Card making 5: Stamping and Colouring | Skye Creates | Skillshare

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Card making 5: Stamping and Colouring

teacher avatar Skye Creates, Editor, artist, writer, crafter

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Taught by industry leaders & working professionals
Topics include illustration, design, photography, and more

Watch this class and thousands more

Get unlimited access to every class
Taught by industry leaders & working professionals
Topics include illustration, design, photography, and more

Lessons in This Class

8 Lessons (1h 12m)
    • 1. Course outline

      0:45
    • 2. Getting started

      8:42
    • 3. Stamping the design

      12:35
    • 4. Colouring with ink pads

      9:17
    • 5. Colouring with pencils

      11:22
    • 6. Colouring with water colours

      11:47
    • 7. Colouring with markers

      5:21
    • 8. Project: putting it all together

      12:16
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About This Class

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The next in my card making series. This one looks at firstly printing images for your cards using rubber or acrylic stamps and ink pads, and then at colouring them with various media from ink pad, pencils to water colours.

Meet Your Teacher

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Skye Creates

Editor, artist, writer, crafter

Teacher

I live in a small town in rural New Zealand and work as a freelance editor, writer and digital photo restorer from home.

My passion is arts and crafts and I have taught on Skillshare under the name 'Skye Creates' since 2018. In June 2021 I decided to rebrand myself as 'One Crafty Zebra' and focus on my YouTube channel so that I can reach a broader audience and write craft books instead of video courses.

 I hope you will continue to follow me at: www.facebook.com/onecraftyzebra

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Transcripts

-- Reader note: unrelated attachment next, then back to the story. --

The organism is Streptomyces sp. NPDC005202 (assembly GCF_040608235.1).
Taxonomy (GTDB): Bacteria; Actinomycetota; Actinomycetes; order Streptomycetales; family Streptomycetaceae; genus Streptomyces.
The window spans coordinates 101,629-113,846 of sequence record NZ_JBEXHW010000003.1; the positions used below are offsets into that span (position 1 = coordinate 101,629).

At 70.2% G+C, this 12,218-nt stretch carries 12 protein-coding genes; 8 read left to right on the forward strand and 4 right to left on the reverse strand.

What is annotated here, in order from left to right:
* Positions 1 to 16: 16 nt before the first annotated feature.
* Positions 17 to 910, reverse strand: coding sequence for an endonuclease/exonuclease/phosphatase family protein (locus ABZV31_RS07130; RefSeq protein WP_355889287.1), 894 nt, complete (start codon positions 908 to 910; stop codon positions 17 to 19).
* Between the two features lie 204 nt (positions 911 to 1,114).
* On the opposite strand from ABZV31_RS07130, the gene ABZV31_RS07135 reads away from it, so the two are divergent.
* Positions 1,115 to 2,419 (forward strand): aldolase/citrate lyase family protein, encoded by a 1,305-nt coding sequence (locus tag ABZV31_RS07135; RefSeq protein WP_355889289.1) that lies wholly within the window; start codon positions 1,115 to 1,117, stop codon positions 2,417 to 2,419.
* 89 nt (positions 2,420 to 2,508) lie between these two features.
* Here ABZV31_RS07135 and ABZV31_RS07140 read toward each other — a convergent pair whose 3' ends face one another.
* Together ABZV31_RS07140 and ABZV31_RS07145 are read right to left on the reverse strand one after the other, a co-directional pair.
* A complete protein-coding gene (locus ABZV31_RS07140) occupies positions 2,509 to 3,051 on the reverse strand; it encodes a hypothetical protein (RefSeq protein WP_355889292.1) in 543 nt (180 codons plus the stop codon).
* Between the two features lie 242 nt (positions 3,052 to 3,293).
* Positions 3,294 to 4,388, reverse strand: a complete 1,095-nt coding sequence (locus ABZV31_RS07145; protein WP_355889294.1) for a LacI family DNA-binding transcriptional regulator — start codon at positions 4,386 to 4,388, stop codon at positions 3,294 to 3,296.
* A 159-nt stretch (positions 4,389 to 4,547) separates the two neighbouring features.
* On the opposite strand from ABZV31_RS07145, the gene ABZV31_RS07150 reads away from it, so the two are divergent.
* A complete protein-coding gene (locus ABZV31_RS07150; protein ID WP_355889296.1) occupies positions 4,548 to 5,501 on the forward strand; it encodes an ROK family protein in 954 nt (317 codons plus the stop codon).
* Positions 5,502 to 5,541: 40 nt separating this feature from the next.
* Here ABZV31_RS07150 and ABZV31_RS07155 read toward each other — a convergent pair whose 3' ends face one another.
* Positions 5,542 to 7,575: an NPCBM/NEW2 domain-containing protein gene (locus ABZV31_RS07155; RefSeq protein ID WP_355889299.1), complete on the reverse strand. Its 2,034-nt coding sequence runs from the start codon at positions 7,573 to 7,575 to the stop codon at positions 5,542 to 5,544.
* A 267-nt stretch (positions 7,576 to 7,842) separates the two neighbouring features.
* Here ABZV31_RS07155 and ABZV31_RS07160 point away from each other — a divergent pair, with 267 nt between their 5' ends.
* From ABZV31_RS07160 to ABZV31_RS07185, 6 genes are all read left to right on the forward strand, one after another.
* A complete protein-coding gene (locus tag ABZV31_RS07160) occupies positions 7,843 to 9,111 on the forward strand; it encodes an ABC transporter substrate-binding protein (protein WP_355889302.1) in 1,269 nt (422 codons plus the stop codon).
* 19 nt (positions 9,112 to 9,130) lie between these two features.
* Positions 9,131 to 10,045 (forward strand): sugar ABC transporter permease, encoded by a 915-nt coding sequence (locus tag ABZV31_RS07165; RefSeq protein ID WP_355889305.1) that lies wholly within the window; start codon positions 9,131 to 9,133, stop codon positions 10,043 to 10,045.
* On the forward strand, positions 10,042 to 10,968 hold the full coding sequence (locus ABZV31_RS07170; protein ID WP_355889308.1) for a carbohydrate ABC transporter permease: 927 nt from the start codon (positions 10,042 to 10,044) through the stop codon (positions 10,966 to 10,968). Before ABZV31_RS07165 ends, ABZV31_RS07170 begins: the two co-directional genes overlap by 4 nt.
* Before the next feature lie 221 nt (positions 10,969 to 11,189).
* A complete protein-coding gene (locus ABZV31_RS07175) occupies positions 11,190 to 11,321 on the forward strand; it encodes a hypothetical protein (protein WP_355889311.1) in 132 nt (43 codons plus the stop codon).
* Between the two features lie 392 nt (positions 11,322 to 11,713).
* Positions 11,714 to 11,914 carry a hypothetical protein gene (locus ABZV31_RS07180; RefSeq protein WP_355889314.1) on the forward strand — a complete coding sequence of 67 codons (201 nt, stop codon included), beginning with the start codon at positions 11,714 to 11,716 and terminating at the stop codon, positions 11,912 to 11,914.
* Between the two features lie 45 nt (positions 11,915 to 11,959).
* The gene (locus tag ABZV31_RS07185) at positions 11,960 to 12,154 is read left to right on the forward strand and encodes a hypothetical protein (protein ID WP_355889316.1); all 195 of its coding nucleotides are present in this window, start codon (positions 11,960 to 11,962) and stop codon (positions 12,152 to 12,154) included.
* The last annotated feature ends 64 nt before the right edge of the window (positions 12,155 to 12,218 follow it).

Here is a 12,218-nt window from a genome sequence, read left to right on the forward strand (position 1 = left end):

1. Course outline: We'll start the course by having a unique thing. And then we'll get something. Then I'll show you how to start coloring with ink pads. Then we'll have a look at coloring with pencil. Then we'll move on to coloring was watercolors. In will have a look at coloring with markers. Before finally putting it altogether in our project. 2. Getting started: Before we get started with our stamping, let's first have a look at the different kinds of stamps available. Firstly, the good old-fashioned would mounted rubber stamp. These are very good, that good-quality. They last a long time. And actually out of all of them, I prefer the rubber stamp. They come in a variety of types and styles. And that's just up to your preferences of what you prefer. Oh, you'll notice that some of them have a printed pattern on the front with all beautiful colors on it. Of course, this doesn't mean that when you stamp with it, it's going to print color. This is only a guide for you on how to color it in. Once you're finished stamping, all you're going to get when you finish the stamp is the outline. Also available are non mounted rubber stamps. This one is on a wooden block, but I actually purchased it as a plane rubber sheet, which I then attached double sided sticky tape two, and then apply it to my woodblock and use it almost like a clean stamp. But it's still essentially a rubber stamp. Here we go out and this is a clingy stem by Penny Black. These ones are like the acrylic stamps which will have a look at in a moment. It comes with a peel off backing so that you can then apply it to a acrylic block and then use it like an ordinary stamp. That's one kind. We've got another set of cling stamps. And again, you just peel off applied to a block, uses it and remove it and put it back. And now we'll have a look at acrylic stamps. All cling stamps use the same principle of having a static key clinging back to them. You peel off the backing and apply to an acrylic block. And here we are. We use stamp this like that. And then applying backing back again. You're keeping them on the plastic sheeting just helps maintain that static cling adhesive property of them. They come in a variety of ranges. The variety of price ranges, of variety of brands. And it's just up to you what you wish to purchase and what your preferences are. So you can get cheap ones like this at the local dollar store. There. Find these ones work fine. That or give the based quality. Sir, I tend to avoid the Dollar Store clean stamps that had always work quite so well as you are. You'll big brand stamps. Again, like the rubber stamps, This one's got a little color backing on it. It doesn't mean it's going to print in color. It's just a guideline hearing. Oh, we've got some other cling stamps. These ones are just made with a different type of acrylic and that's why they're orange. But that's the basic principle. The next thing we need before we get started with our stamping is our ground. Basically the piece of paper or card that we're gonna use to stamp on. Over here. I've got ordinary photocopy paper, printer paper. You can use this, but I advise against it. It's a bit thin for what you want to do with stamping. And when you start adding layers of color and inks, it can walk and wrinkle and such like so. I don't really, you don't, you can use it in a pencil for practicing, but for good results, don't use printer paper. Here we are. We've got ordinary cod stock. This is about a hundred, two hundred GSM. Great results. This one's got a slight texture through the surface. I will reuse the fact where it's list textured just for a final result. Here we all have got an artist's sketch pad. This is what I tend to use the most off again, it's a much heavier piece of paper than the printer paper. And it provides a very good result when you stamping on it. Last one is watercolour paper. If you're going to actually color in your stamping with watercolor, mean definitely use watercolor paper. This is much more stiff and it can absorb the moisture in the paints without wrinkling and falling apart. When you come to stamping your design. There's a huge variety of stamp pads that you can use. Size doesn't matter. You don't need to get the largest stamp pads available. These are the larger they are, the more expensive they can be. And if you're just starting out, you don't want to spend that much money. So you can't actually buy a small stamp pad and apply the ink to your pad this way. When it comes to stamping the design, you're usually only going to be stamping using a standard color such as black or brown. And then in the choice of your ink, it depends on what you're going to do with the design. So if you're going to be coloring it in with stamp pads such as like these, which we'll look at a bit later, then. Water-based or water, non-water resistant ink is fine. But if you're going to be using watercolor to color your stamped design with, then you'd be wanting something that is water resistant, such as this momentum type or the stays on. Or if you're stamping your design onto acetate. And then going to be coloring in the design with markers, alcohol markers. Then you'd need something that can actually stick to the acetate. So it depends on what your job is, what kind of ink you choose. So just be aware of that. And if you're going to be using a watercolor, you might want to check and do a taste design first. Put a little bit of the marking on you, but other coloring on to see if it works. And they regard lastly, your last piece of equipment which is very necessary, is your cleaning supplies. There are many products on the market, specifically made for cleaning stamps, both rubber and acrylic stamps. But you can really save yourself some money and just by ordinary baby wipes, just make sure that they are alcohol free. Water-based ones as these tend to be gentler on your stamps that don't eat away at the rubber like the alcohol-based type. And Vincent paper towel as well. And we'll go into how to use those in the next section. 3. Stamping the design: Let's get started stamping. I'm going to start by preparing my ground. Over here. You'll see I've got a selection of supplies and I'll go through what they are for the time being. I've got some scrap paper just to clean stamp practice on et cetera. Scrap paper. Voice comes in handy. I've gotta magazine here. No magazine in particular. What this is really handy for is for having a surface to prison. If you stamp straight onto a hard surface, they might be places where the stamp doesn't actually make contact with the paper. Having an magazine underneath your paper allows this stamp to sink in to this paper and make a really good impression and print. So I'm going to start off by laying my magazine down. And then I'm going to start with putting my ground. Now you can always stamp directly onto your card, but I prefer to stamp onto sheets of paper. First four sheets of card, and then cut out the design to fit the card that I'm working on. So I'm starting off with just regular sketch paper. It's a four, it's 110 GSM, which is slightly heavier than printer paper. And I'm putting that on pressing material. Ok, let's start out with our first design. I've selected a rubber stamp mounted on a woodblock and a TM halts distress ink ink pad. Stop. As you can see, the size is actually smaller than my stamp. But we're not going to do this the old-fashioned way of stamping down and then just pressing down and State, turn you've stamp upside down or at least the rubber stamp out towards you. And then turn the ink pad upside down and apply your ink this way. Tapped down Roberts a little bit, swipe it. Really GO right over that way. You can see where you reply the ink and places where it might not have ink. Up here looks a little bit like it needs a little bit more, so we'll just touch on a little bit more that way. And that way you can know that you're getting good coverage. I'll put that back. And while the ink is damp, I'm gonna turn it over and apply it onto my paper. And then firmly press down and actually kind of roll over a bit with you. Arm so that you could really good pressure all over and then release gently. And there we go. That's our very first design. And as you can see, I'm making several prints on the same paper. And then I can just color them all in together and cut them up and use them on cards that Malaysia later on. Okay. Now it's very important to look after your stamps if you want to keep them in good condition for a long time. So always clean your stamp off. Do you use it? And like I said in my earlier tutorial, just a baby wipe is the perfect means to do this. And just rapid-fire that ankle come off. This is very good to clean them so that you don't have a buildup of ink over months and years, which will then dollar design. Because I've had good, please. And then using paper towel, dabbed excess. I'm now going to do the same process, stamping on some watercolor paper for my water coloring in section. Let me use the same stamp again. And this time I'm going to use a permanent ink, water resistant ink for the spot. Again, same process. That's two little As I carry it takes. That's why it's good to do sheets of images because you might not get it perfect the first time. And of course, don't think about if you don't like the design and it doesn't work out, dives right away, just turn it over and use the other side. Because then you can just use the bad side. You will see with sticky tape on us before. Cleaner stamp again. And it's good to kind of clean between different types of. Because, well, now this one probably doesn't come off quite as much because it's a permanent ink to probably find EDL, actually stain your stamp a little bit, but don't worry too much about it. Again, it's just for removing the excess ink. I've got another rubber stamp here, which I'm going to use to show you a slightly different technique of inking, which will give you a multi-colored design. When you print with that, you can do this with acrylic stamps as well. So I'm turning it upside down and I'm gonna take my color stamp. And this is also why the little ones are quite useful. So you don't need a really big stamped. Do this a little one is much easier. And I'm just going to apply the stamp color sort of randomly on the stamp. And a little bit if it good coverage. Right? And lifeform, turning it over and applying it to my paper, pressing down evenly. And there we go. The, the light pink hasn't come out. Two wells, very faint. But you get the general idea. Now we'll have a quick look at cling rubber stamps, the game, the exome rubber stamps, but with a claim backing. So I require and acrylic block to mount them on soil. Stop. Just peel it off and apply it. You don't have to worry about getting it square and the thing because it's easy to see exactly where you're going to place it. That's the beauty of having stamps. I'm gonna use a brown ink. And again, same process, just applying the ink evenly over the stamp. That just looks good. And there we go. And finally, let's have a look at acrylic steps. This is sort of a clean staff. At most. I think pretty much all acrylic stamps are clink stamps. And we're gonna just peel off the backing side as the backing one side is the actual stamp, that's the step there. So this side might be tricky. I haven't used the step four. Pi dot worry about if it stretches a little bit, that's, it'll be alright. And I'm going to apply it to my stamp. I've applied it to my block. And now I'm gonna step. Make my first impression in regard. These are quite clear when you know, seeing where your ink is. I easily see where you've got your ink down on the steps. They regard. I'm going to apply it to my paper, breaks down. If we use it off. And they regard, as with rubber stamps, we need to clean our acrylic stamp before we put it away. So again, I'm just going to get and clean it while it's still on the block. That'll make it a lot easier to get into all the grooves and bits and pieces. So give it a good clean, tattered or for suffered a paper towel. And again, we'll just put it back on the backend that helps maintain the static cling. To stamp. We got. 4. Colouring with ink pads: In this section, we'll have a look at coloring our designs using ink pads and a range of tools. So you'll need impacts in various colors. As far as the tools go. You will need a range of pain pressures. You'll see why I've got a range of really fat ones will have a look into that later. With when you're using ink pads, it's worthwhile having dedicated brushes for colors. So I've got dark blue, light blue, pink, orange, oranges and reds, really browns and blacks, yellows and greens. That way you just don't, you don't muddy your colors when you use them. So paintbrushes, I've also got little ones. These are just useful for tiny details as well. And then the main stay of coloring, but with ink pad is an dopa. This actually fixed on fits on your fingertip, which is really handy. These are the ones that you buy in across through anyway, but you don't have to buy dedicated stamping doorbells. Have a look around. You might be able to find something else like this is just a sponge used in fingernail art that can also work as absorber. Over here, this is a dopa by heartfelt creations. It's their special brand of Uber. You can just lifted up again, they use DOE, unlike with these ones as well. Keep the colors separate so that you don't muddy up your ink pads. So that's these ones are handy for getting into corners, but they're quite expensive and so you don't really need them, they're just available. The other thing that's really handy that I found, and it's relatively inexpensive, is just dumb eye shadow allocators. And you can get those everywhere. And they really useful. I use them a lot. Okay, well, we'll get started on our design. I've cut my designs up into individual pieces to make that likely to make things a little easier. And I've also got the original stamp here for reference. Since this one has got it colored in, you don't have to follow the colors exactly. But what is helpful for is to see where the highlights and the darker areas are. So as you can see, the bunny has the little baby Bunnies or lighter highlighted areas, which is where the sun will, the light would be hitting. Again, you didn't have to follow these sort of things exactly. You can color in fully, but if you add some dark and light areas to your coloring, it gives it a bit more of a three-dimensional look to it, a bit more depth. And again, you can see on her dress it's lighter at the bottom. There's a little bit of dark areas here met. So keeping that in mind, if you Create some dark and highlighted areas in your coloring in that we'll just give it a bit what Dave's. Okay, so I'm going to put that aside and I'm going to start by just creating a better than background area. So I'm going to use a brush and I'm going to use, I think for now, I'm just going to apply a color to the brush. And then I'm just going to dab that. Using the brush like this is really useful for sunsets. Skylines. That way you can blend colors together and that's quite good for blending different colors together. What my threshold for birthed. Okay. I'm not going to just choose some colors for the dress. I think does my two colors that I'm going to use for the sleeves and dress and the I think I'm gonna go with just a gray. This time. I think I'll use my doorbell for gain with doing this kind of work. It's much a case of laces, more lists. You just want to hint at the color than actually color it in. So I'm just going to turn to just show you this shadows of the bunnies. Me leave. So I've kind of just fold the darker area underneath here where the shadow from the bunny would pay and lead it sort of just go but fade away from the body of the beanie. Okay, so that's the aprender. I'm now going to look at the trace. And I'm going to start with the lighter color first. And it's a little bit in there that I want to get to, but I'm going to leave that for a moment. So I'm gonna get my darker color. And I'll use the same door it does. And I'll just use the other side of the door. And they use that toolbox. Now what I'm gonna do is I'm going to use one of my I shutter replicates is just to get in that little bit of coolness as well. Okay, I'm gonna do a little bit of pink just in pink color and bunnies. And I think I'm going to make the rocking chair in a dark green rather than a rather than in the blue that's indicated. And there we go. That is coloring in with stamp pads. 5. Colouring with pencils: Now we'll have a look at coloring with pencils. But before we get started, I just wanted to note that not all pencils are created equal. I'll just put that aside for a moment and I'm going to build up a piece of scrap paper here. Over here, we have your regular pencils that you can buy. Most Dollar Stores, stationery shops, et cetera. They're fine. There's not anything terribly wrong with them, but they tend to be very hard. And the color is really not very vibrant. Tends to be very pale. And that's very hard. You have to press really hard to get any kind of color distribution. I always find it very disappointing. Alternatively, over here I have a colours by Crito color. This is an art pencil. And these get much more satisfying results. They're softer. And as you can see, give a phenomenally darker impression. Over here I've got another op tensile. This is pencils do wind. In England. These are even softer and produce an even richer color. So while you can use your colors from the ordinary stationary shop or dollar store, local craft shop. They do give rather disappointing results. And I tend not to use them. So in this course, I won't be using these pencils at all. So I would definitely recommend that you invest in a state of art pencils. These deal be able, you'll find at an art supply shops and they provide much more satisfying results. So this time I'm going to start with the, I'm going to actually make it trace pink. And if you've got a nice palate or selection of pencils, then try using two different shades of the same color. So I've got two pinks here. I'm going to use the darker pink for the darker areas and then the lighter pink for the others. Now, in school, we were taught to color in like that, which is fine, but it does give you a very flat appearance. So I find that actually preferred color in, with circles in a circular pattern. And this gives you a much more Gives you more texture, more dips. So the coloring in especially you when you doing contours and rounded things. I mean, if you had a circle and then you cover it in flat, it comes out well the flat, you have a circle with color in with a rounded pattern. You can actually give it a much more defined shape. And also adding in highlights and the darker areas. So that's the way we were taught in school. And this is a more artistic way of coloring. And so I go back to my picture. And I'm going to start doing the same idea of making the darker areas a bit darker and just bringing it out and putting in way the shadows would be so this would be a bit darker. You'll see a favored the color. So that I can then blend my next color in a little bit easier. So you might see that transitions so clearly between one color and the mixed. Who's going to feed at that a little bit, or I'm going to add it now my light pink and just lightly. That's the pink laid down. Now, I think I'll actually another pink to just do the ears. Open. A pinky is about. And again, leaving little bits of white as the three highlights as well, also just adds that extra dimension. Ok, so that's my pink dot. I'm not going to do the check. Maybe I'm gonna do the chair now in a darker in a dog. This one I'll just using one color and I'm just just shop and it's also worth getting a quality sharpener. A little bit darker down here we've exclude. The harder you press, the darker the color. So just vary the pressure of the pencil to vary the color. Ok, so I finished the che, si that I've made this area lot darker to try and express the idea of her chateau hitting the ChEA. I'm going to now do a little bit of coloring too. The apron. I'm going to leave most of it white and I'm just going to add a little bit of areas where they might be shed. I so I'm using the gray just to give it a little bit of a shadow. We, the bunnies uplift caught a bit of whitespace and just used the gray Just to add in a little bit of shadow areas. Again, with the bunnies, I'm going to use two shades of a similar color. So I've got a dark marker and a light ARCA. I'm going to use the dog occur from my darker areas. I've now done my darker areas with the doc Erica, and now I'm going to start doing shading in the light, okay. So I'm just going to lay the lighter, darker, more or less almost on top of the dark areas, but just in a slightly lighter manna in areas around the features in that I might leave almost white just to give it a little bit more of a deeps. Now, I'm going to just show you one last little trick. I'm just adding a little bit of color to the background. This is a trick that I actually learned in primary school when I was a child. And people still use it anymore. But it's very easy. For this. You'll need a pencil sharpener and a pencil. Make sure that you've shopped know is empty. Because you want to actually collect the caliber of the pencil. So I'm gonna just sharpen my pencil. Once have sharpened it, I'm going to tip the sharpening out onto the paper and just get rid of the would part. And then with just a bit of Kleenex tissues, wrap it around your finger, and then just move the shavings into the area where you want to color and then press down and then just gently rub onto the paper and actually get quite dogs, they just paper. And that just gives it a little bit of a, a color background image. And there we go. That's done. 6. Colouring with water colours: And now let's have a look at water colors to color in your design. Firstly, let's have a look at the paints. So we can use watercolor in three different forms. We can use it from palette in hard-pressed cake. Or we can use watercolor in tubes or watercolor pixels. For the purpose of this course, I'm not going to look at tube based water cause simply because I find these are more suited to painting large pictures with not really for the small work that we're going to be doing. So you can definitely use them if you've got water colors, don't worry about going out and getting priest cake. Form. You can definitely use them. I just find that you're going to use such small amounts of them that you'll end up wasting a lot of paint if you use the tubes. So we'll put those aside for now. The other advantage with using pressed cake, watercolors like these, is that they dry quickly. Once you finished using them, they're easy to take with you wherever you going. Easily portable. And there's not a lot of cleanup that you have to worry about with the priest. Then of course we have pencils, watercolour pencils, and these are also great when it comes to brushes. A variety of brushes of whatever brand you prefer is up to you. You really just need very small brushes. Doesn't matter if it's nylon or horsehair. Then there are these type of brushes. These are very useful, very come in a variety of sizes and shapes. Flat one. And what these, how these work is that you actually fill it up with water. And then you don't actually have to keep dipping your paintbrush in water. But we'll have a look at that in a little bit more detail in a moment. Got some water over here, one for cleaning the brush, one for filling leaves, which we'll see in just a moment. And then some paper towel, scrap paper to work with. So we'll go ahead and get started. Okay. So with this one, I'm going to use a variety of my water colors just so that you can get an idea of how I use them. But I would probably use just one type of watercolor for one design. I'm going to start with my watercolor pencil this time. And I'm going to just put a little bit of pink. The areas and then I want for the pink. And I'm just going to leave the pink as it is. Not going to worry too much about blending that in just yet, just because it's such a small, small areas. Then I'm going to look at engineering, the Brown of the bunnies. So here I'm going to just lay the color down. In the dark areas. We the dark shadow areas and that would be but this is we're blending in will come in quite nicely. And of course, I'm working on my watercolor paper now. And I'm going to take one of my precious and I'm gonna just dip it in the water exists and in very carefully just brush it over the surface and blend the colors together. And then you see there's quite a bit of whitespace here, but by blending the paint can bring it across and fill that whitespace. And it's not even. I'm going to do the same technique. Must the chair, again, putting in the dark areas, quickly claimed that that's mother's trader. Just my brush. Okay. Now, I'm going to work on April. And this time I'm going to use some of the paints here. And let's do eight print in a yellow. So I'm just going to keep my brush. And just since I'm using such a little bit like probably don't need the panel. I can just walk straight from the dish. Is going a little bit the yellow yellow down. Okay. So using from the pan, it's pretty straightforward. I'm now going to do her dress and I'm going to now do the same process with the blue for that space there. I'm going to use the brush method this time because it's a tiny space. And I want it to be relatively accurate to get that filleds. I don't want to make too much of a mess on that one. I might just put in a little bit detailing here as well. Alright. I'm gonna finish the trace using one of the keys. To use one of these. I'll just put that aside for a moment and bring up my would take the mean, squeezing quite firmly, push it into the water and release. And it'll suck the water into the chamber. So that's a bit of a fiddly process might be worth moving ones picked out of the way first. Maybe go. As you can see, there's water in you don't need a lot of water, so I'm not going to fill fill it to the top. That would be more than enough water to lost. So I'm gonna put that way. Once I've now wiped off the excess water, I'm good to go bring back my paint. Now. My brush has already got the water loaded, so I don't need to keep dipping the brush into the water. And I can just use it straight from the pen. This way, the brush is always moist. And I can just apply the paint almost as if this is like a pen or a marker and just the ink paint that way. Okay, there we go. I think I might just add a little bit of a ground, so I'm just going to rinse that off. So when it come to watching that washing it, signed processes using an ordinary brush, just rinse it off. And then it's good to go. I'm just going to add a little bit of a shadow area under the rocking chair. The other use for the pain, of course, is you can use it for blending the pencil. So we'll put that one aside for a moment and say S1. So let us do hit dressed, lay down coloring. And now using the pin brush, I can just blend the colors together. And using it this way means I don't have to keep dumping the brush in water on. I'll leave it there. And when you finished using your brush pen, it's easy enough just to remove the water by squeezing and it'll just come out that way. 7. Colouring with markers: Lastly, let's have a look at markers. There are many different types of markers on the market, and it's up to you what you prefer to use. These are Copic markers that we've taught you. Sort of felt-tip, pen, brush, fine liners. There's just heaps of them available. I generally don't use markers to color in stamp designs myself. I find the colors does tend to be a bit too dark. But that's just up to you. One thing though, when you're using markers, it's very important to get the paper right for the market. I've got a watercolour paper here. I've got a laminated Matt, laminated paper. So that means it's got a slight, very thin plasticky coating to it. And I've got my ordinary PY post-doc here, which I did all the other ones on. So it depends on really the market that you're using and the type of paper that you're using. So a lot of these markers you'll find out double ended. So it got a brush tip on one end and Dr. Peyton pin nib on the other end. So just Mike on that on the top here. Use that. It smears a little, but I use it here. That's me as a lot. So for this type of marker, using an ordinary paper stock is probably paper or card stock is about the best. So it's always good to taste. First. I'll just try. Now with the Copic marker, these over a solvent or solvent based markers. Again, I've got a wide chisel end and pointy end. So little bit appear. That's not too bad day. So you go. So again, it's a toss up. So with these ones, you're looking at maybe the watercolor paper or your general cod stock, but still not the laminated type. Laminated type of paper. You'd probably want to use a permanent marker, one of those like Sharpies or permanent marker that dries instantly. Put that aside. Not suggesting. Now one last thing to also be aware of with using solvent type pins. This, although this is a permanent ink that I've used to step the design. If I use my solvent based paint on it, you'll see it will actually dissolve. That dissolves the ink. So that's another reason that you should really taste your pins and your inks and papers before you actually start using them. So give them a good experiment to see what works based. Instead of coloring in yet another picture of the rabbits. This time, I'm going to show you a different way of using markers. There's another way that you can use your markers and that's to actually ink up your stamp. So I've got a stamp and a variety of molecules here, and I'm going to do exactly that. So I'm gonna just apply the marker onto the step. Depending on your more current, might not stick to the rubber very well. So again, it's something that will need a little bit of trial and error. We just apply the stem. That's another way of using your markers. Don't forget to clean your stuff. 8. Project: putting it all together: Let's put it all together now. I've got a picture that I did from the colored pencils part of the course. I'm going to use that in my design. I've got a playing card, some backing paper, some plain paper. Playing cards dock, some basic tools, inks and doers, and some embellishments. And we'll put it all together. To begin with, I'm going to prepare my card. I've got my playing card, and I'm going to add a backing to it. So I'm just going to now cut my paper to fit the card. Market and name ket H smoke. And I will in place using double-sided type of applied my double-sided tape. And now I'm going to just remove the backing and apply it to my cart. So that's my background. I'm now going to place my image. I think I'm going to put it more or less in the center. Cut with scissors before. So I'm just going to straighten the edges. I'm now going to do my image to my background. And I'm going to show you a fool proof technique using glue stick. For this method, you'll need two pieces of scrap paper. To use. The first piece of scrap paper, turning my piece of turning my design upside down and take a ballistic. And I'm going to glue around evenly going over the Egypt's onto the scrap paper. So that every part of the image is covered with glue. And carefully remove picture. As you'll see, it'll leave a nice an image. And you should see the outline of the piece of paper over the intellectually. Now I'm gonna place it onto the card. And then taking the second piece of paper, place it over and then rub. This way. It applies it evenly. And any glue that might squeeze outside of the edges will get picked up by your scrap paper. Carefully peel it off. And there we go. That is the best way of using heuristic because you'll find it's now evenly glued and there's no part of it lifting or coming off. Okay. I'm now going to stamp my sentiment. I've got a congratulations and best wishes stamp, and I've got enough card here so that I can stamp it again if it doesn't come out properly. Okay. I'm going to use the RID and I'm just going to apply it. And there we go. And that's my sentiment done. As you can see, the Incas and come out to, well, just at the bottom here. So what I'm going to do is I'm going to use a similar color pencil and just fix up the printing a little bit by hand. So that's just made it a little bit darker and you wouldn't really be able to tell the difference. Now I am going to try and I'm going to leave quite a bit of space on the outside. Squaring up the ruler to the edge of the paper to get square, square and straight. Now I could put that onto the card as is. But I'm going to push up the edge a bit. Put that slide with some scrap paper underneath. I've got my sentiment, a large piece of scrap paper. And then you take a large paintbrush and my gold gold ink pad and dabbing on the brush. I'm going to depth from the age inwards. I'm dabbing the paintbrush from the outside, but leaving a blank white space around the text. You can do this with a brown ink and it will give your paper and age. Look down a bit. And there we go. I'm going to mount this now using some adhesive force. I had stepped one before, so I could just use the other side. It didn't come out so well the first time, backing off. But right now I shall place don't regard. Decorated with a few bits and pieces. I'm gonna start with some glitter glue. Just to outline each. The picture. Gold. This is liquid pearl. Essentially the same kind of thing. She was more of a so I'm Missy and I kind of make it move much move fatter. So I'm going to dab it. I'm just going to randomly squeeze bits on. Just gives it a kind of a solid look. I have some silk flowers that I'm going to glue in place with a glue dot. Since, especially since this is a silk flowers, ordinary blue is probably not going to stick to it very well. So the ACLU dot does the trick much better. I'm gonna put inside of the flower. I'll put another one up top. And we go. That is our completed COD.